Introducing Dozan (World Music Network INTRO112CD, 2008)
Music from Jordan is something I don’t have a lot of. In fact, I’m almost certain I don’t have any. So while this CD is a very welcome addition, I couldn’t say if it’s typical of what Jordanians are listening to nowadays. But if it is or if it isn’t, I want to hear more. An acoustic outfit built around oud, cello, violin, percussion and voices, Dozan’s sound leans toward the meditative. It’s not as familiarly zesty as some Middle Eastern music, instead having a delicate intimacy that’s very nice indeed.
Arab folk motifs are a definite source here, while the group’s use of vocal harmony rather than the monophonic singing typical to the region brings an intriguing dimension to songs that are mostly traditional and re-rendered with good results. Male and female voices weave almost ghostly patterns throughout sparse but sometimes tightly wound arrangements, often singing solo passages before combining to fill the space between the notes with longing tones that suggest the mystical influence of Sufism as well as a desire to preserve folk culture in these modern times.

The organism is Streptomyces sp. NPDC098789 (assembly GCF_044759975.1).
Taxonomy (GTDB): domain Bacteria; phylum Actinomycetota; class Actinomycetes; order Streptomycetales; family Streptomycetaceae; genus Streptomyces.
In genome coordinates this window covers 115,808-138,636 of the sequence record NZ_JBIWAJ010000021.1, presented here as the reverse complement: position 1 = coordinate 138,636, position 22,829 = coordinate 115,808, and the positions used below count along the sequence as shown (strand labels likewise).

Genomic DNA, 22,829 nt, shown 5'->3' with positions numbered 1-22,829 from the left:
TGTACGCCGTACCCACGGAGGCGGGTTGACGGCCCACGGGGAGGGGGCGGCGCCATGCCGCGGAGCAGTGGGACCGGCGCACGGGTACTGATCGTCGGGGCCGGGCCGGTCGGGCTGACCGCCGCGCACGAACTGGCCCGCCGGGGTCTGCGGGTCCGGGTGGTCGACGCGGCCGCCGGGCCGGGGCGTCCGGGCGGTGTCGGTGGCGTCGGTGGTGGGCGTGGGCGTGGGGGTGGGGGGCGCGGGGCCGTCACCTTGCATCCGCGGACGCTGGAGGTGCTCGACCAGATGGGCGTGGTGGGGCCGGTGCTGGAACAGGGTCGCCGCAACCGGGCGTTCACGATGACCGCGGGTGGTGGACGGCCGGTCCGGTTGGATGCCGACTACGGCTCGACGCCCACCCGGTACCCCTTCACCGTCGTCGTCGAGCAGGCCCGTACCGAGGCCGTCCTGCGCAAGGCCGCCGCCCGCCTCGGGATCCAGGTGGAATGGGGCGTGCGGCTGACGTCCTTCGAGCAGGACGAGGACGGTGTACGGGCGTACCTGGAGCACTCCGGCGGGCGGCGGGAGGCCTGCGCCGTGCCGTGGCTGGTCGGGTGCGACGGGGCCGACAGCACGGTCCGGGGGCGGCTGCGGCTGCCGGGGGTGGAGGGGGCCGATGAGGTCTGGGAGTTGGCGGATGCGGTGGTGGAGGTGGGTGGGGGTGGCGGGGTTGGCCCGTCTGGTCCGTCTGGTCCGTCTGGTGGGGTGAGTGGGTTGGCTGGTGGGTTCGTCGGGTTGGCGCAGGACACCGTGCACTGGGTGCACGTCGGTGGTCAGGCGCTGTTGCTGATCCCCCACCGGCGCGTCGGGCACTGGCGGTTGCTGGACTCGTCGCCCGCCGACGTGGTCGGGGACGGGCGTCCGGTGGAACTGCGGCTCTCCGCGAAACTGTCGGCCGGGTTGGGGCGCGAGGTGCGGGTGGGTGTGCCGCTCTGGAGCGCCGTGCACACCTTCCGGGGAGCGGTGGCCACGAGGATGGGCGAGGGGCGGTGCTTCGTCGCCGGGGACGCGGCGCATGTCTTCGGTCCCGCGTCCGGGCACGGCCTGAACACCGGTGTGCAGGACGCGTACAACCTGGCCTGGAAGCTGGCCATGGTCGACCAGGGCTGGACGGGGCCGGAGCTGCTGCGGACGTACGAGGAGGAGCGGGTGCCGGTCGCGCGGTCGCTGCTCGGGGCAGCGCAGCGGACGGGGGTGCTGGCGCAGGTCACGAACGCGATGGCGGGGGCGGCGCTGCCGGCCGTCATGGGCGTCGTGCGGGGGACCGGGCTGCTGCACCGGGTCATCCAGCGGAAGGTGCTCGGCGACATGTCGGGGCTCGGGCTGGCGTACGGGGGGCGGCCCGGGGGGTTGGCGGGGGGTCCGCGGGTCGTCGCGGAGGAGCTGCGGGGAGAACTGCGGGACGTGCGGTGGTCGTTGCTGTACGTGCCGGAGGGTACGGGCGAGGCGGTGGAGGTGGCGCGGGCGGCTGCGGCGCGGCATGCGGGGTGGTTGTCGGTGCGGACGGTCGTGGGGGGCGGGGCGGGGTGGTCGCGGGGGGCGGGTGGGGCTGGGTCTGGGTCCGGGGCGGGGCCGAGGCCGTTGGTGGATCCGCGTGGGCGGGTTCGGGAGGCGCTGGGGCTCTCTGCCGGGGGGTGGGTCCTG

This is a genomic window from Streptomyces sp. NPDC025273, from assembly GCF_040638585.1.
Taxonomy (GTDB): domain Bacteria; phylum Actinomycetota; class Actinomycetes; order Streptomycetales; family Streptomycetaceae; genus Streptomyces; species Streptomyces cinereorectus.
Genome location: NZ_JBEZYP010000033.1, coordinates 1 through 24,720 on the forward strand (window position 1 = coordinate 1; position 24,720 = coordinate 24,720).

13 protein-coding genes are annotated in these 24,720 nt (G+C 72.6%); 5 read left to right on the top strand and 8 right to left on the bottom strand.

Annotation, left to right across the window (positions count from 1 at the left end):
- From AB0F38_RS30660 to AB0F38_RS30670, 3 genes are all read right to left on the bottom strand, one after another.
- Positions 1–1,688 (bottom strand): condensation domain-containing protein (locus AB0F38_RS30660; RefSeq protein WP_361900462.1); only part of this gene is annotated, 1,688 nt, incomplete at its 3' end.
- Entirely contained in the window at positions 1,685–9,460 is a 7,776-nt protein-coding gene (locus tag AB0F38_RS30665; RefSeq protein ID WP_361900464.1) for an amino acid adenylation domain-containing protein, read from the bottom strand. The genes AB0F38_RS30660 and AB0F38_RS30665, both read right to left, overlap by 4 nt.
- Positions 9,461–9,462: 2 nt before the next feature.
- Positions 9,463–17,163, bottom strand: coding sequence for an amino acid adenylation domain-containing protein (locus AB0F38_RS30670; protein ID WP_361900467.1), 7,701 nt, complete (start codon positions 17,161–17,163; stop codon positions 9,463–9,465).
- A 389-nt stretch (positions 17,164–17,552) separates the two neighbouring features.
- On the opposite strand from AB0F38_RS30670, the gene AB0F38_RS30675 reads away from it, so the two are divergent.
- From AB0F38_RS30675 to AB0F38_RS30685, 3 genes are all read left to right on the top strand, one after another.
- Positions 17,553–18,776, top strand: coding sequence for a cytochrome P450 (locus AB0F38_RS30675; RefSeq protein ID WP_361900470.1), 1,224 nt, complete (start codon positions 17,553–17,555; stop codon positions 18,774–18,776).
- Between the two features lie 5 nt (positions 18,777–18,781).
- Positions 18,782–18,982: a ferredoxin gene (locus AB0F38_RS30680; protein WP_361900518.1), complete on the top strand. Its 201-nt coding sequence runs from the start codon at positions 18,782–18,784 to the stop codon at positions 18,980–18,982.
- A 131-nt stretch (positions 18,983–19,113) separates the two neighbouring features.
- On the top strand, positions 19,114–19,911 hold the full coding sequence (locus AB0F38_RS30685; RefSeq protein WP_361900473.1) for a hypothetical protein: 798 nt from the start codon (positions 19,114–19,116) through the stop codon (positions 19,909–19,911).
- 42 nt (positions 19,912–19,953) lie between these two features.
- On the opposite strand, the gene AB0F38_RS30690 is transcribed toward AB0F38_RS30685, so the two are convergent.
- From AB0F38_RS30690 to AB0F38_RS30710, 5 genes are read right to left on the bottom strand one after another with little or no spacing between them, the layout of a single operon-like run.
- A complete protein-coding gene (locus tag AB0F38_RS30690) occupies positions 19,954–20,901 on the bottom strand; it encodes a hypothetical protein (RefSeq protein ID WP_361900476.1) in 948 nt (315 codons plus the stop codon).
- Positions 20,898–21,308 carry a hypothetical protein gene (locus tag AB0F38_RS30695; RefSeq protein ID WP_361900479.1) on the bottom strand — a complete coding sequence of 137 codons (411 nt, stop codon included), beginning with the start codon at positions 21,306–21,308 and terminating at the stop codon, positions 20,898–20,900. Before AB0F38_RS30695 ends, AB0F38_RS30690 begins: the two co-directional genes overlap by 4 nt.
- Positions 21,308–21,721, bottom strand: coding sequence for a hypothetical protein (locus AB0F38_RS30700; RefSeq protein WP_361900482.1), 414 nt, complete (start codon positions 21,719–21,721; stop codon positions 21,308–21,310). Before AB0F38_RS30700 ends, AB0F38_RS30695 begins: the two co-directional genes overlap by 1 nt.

Dozan (whose members hail not only from Jordan but Palestine, Lebanon and Syria as well) maintains an easygoing feel throughout, flowing unpretentiously from melancholy airs to joyful tunes like an ensemble who would sound as at home in a café or a living room as in a concert hall. Recommended.
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Author: Tom Orr
Tom Orr is a California-based writer whose talent and mental
stability are of an equally questionable nature. His hobbies include
ignoring trends, striking dramatic poses in front of his ever-tolerant
wife and watching helplessly as his kids surpass him in all desirable